I interviewed Roma Van der Walt from her apartment in Brooklyn, New York. Her dog Zola sat quietly on her lap for our entire conversation. Although I could only see Roma from the shoulders up, she informed me that she was eight months pregnant and anxiously awaiting the birth of her son. We explored many topics in our time together, but we spent the majority of it discussing the mysteries of birth and death—the moments in life that are often unexplainable. It is often in these moments when we attempt to make sense of the nonsensical, the unknown.
When this interview is launched, her baby will be born and her life will be radically different.
Roma grew up in Germany with two immigrant parents that got divorced when she was very young. Her father passed away when she was 15 years old. When she, her mother, and her sister received a phone call from the Kenyan government informing them that her father had died from tuberculosis, Roma didn’t feel surprised by the news. Although she hadn’t predicted that they would receive such tragic information, there was something inside of her that instinctively knew what the call was about. Despite the news, she decided to go to school that same day, scoring high on her math test and returning later in the afternoon to her grief stricken family.
At this point of our conversation I am utterly fascinated. Over the last few months, I have been face-to-face with grief after losing a close friend who was 32 years old and my grandmother at 97 years of age. I have attended two funerals in less than a month. I have been trying to make sense of death and what it means to be alive. I am so drawn to what Roma is saying because she expresses the experience of loss with a sense of calm steadiness and immense inner knowing.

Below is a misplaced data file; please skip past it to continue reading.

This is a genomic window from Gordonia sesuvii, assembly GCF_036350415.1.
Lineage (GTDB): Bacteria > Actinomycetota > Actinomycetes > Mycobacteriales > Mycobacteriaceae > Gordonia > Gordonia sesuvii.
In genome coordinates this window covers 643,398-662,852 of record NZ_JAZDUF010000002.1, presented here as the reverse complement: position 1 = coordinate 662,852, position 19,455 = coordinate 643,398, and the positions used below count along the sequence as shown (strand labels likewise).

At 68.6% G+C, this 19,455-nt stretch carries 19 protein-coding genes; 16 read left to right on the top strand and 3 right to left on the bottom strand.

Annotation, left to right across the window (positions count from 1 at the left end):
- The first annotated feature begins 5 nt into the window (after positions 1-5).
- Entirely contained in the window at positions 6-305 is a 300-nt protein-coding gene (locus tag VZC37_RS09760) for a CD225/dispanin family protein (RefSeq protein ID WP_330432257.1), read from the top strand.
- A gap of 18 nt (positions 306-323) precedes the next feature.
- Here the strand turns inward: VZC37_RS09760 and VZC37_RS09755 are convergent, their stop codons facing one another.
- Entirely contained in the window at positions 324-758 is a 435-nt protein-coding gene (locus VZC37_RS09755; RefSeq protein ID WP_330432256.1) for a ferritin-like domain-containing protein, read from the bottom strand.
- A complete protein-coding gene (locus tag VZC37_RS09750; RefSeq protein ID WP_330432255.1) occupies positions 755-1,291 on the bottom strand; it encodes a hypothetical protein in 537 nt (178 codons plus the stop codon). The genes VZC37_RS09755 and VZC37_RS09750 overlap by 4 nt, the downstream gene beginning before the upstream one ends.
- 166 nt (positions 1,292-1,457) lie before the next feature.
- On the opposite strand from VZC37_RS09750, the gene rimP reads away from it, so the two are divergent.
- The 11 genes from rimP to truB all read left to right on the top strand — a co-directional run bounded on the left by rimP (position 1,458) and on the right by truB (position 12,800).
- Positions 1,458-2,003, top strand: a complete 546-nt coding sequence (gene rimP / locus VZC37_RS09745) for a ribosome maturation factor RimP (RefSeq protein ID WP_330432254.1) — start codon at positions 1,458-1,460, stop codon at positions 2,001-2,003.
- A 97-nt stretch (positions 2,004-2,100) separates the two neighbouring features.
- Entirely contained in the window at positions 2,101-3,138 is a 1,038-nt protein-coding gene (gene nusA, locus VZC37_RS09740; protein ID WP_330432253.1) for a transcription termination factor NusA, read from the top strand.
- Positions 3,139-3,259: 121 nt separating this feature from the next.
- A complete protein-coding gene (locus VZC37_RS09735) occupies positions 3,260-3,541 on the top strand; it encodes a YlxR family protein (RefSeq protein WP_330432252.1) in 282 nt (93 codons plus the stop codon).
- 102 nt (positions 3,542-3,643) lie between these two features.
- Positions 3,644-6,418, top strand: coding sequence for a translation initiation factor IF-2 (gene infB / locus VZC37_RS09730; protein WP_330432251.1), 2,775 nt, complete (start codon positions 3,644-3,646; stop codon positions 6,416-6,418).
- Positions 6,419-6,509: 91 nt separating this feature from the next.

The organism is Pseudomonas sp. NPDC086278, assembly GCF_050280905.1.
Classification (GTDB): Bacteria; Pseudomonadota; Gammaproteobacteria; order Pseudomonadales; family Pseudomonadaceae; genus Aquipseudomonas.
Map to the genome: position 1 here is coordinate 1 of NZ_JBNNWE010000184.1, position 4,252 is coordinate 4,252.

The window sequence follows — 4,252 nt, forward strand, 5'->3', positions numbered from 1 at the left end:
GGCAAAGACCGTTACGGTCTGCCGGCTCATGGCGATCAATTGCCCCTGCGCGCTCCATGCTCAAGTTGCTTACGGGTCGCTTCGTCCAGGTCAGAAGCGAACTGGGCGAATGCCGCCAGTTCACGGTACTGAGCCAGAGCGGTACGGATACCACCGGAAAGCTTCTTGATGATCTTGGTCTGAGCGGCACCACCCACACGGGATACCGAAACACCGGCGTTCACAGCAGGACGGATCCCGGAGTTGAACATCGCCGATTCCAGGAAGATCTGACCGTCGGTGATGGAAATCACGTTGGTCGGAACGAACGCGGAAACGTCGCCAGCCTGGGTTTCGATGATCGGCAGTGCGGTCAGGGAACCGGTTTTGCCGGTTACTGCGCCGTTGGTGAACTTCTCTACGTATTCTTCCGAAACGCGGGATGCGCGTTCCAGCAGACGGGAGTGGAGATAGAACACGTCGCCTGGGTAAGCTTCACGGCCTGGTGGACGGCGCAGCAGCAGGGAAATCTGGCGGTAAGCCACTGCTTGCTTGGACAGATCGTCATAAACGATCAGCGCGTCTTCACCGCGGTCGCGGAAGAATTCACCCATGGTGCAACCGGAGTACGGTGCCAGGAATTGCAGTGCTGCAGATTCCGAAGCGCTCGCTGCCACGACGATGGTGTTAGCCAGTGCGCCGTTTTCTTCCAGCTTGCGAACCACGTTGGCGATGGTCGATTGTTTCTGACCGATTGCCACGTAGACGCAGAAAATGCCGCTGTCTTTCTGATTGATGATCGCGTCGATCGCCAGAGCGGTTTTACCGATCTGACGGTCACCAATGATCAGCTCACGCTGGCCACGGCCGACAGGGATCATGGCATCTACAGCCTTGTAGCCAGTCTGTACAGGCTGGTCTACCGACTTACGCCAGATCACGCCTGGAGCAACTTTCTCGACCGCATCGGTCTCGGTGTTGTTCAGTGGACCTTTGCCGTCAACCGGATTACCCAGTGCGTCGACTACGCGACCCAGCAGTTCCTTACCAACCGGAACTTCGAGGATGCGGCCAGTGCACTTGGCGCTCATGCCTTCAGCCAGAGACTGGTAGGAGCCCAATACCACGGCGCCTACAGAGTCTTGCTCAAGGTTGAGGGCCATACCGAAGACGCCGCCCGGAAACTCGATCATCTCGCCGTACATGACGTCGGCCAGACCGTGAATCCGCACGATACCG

I never mention this to Roma during the interview, but I overwhelming believe in the power of instinct and intuition in relationship to death. When my friend first got sick and before his diagnosis, I had multiple dreams that he had died. On the night that he passed, I dreamt that he sent me an e-mail telling me that he loved me. The next morning, I awoke to a text message from his wife letting me know that he had passed. Then, forty-eight hours before my grandmother died, she was being picked up by my father to be moved to a nursing home in Arizona. Although old, her physical health was in relatively good condition for being 97. She was extremely scared to move anywhere unfamiliar and had a heart attack thirty minutes before my father arrived to take her to the airport. She had never had any problems with her heart.
When I ask Roma about other people’s reactions to how she handled her father’s passing, she notes, “People don’t react well to calm. I’ve dealt with my grief in other ways. I have times where I want to talk about it and times where I don’t. And I’ve created little rituals for myself.”
Death is incredibly elusive. It’s uncertain and unknown and therefore elicits an immense amount of projection as to how dealing with it should look. We live in a world that likes to be in control with sensical answers, but there isn’t a guidebook on death or grief. Listening to Roma’s depiction of how she dealt with her father’s death I can’t help but explore the connection and comparison between the methodology and predictable nature of science with the unpredictable essence of loss. In the book When Breath Becomes Air by Paul Kalathini, the late author writes: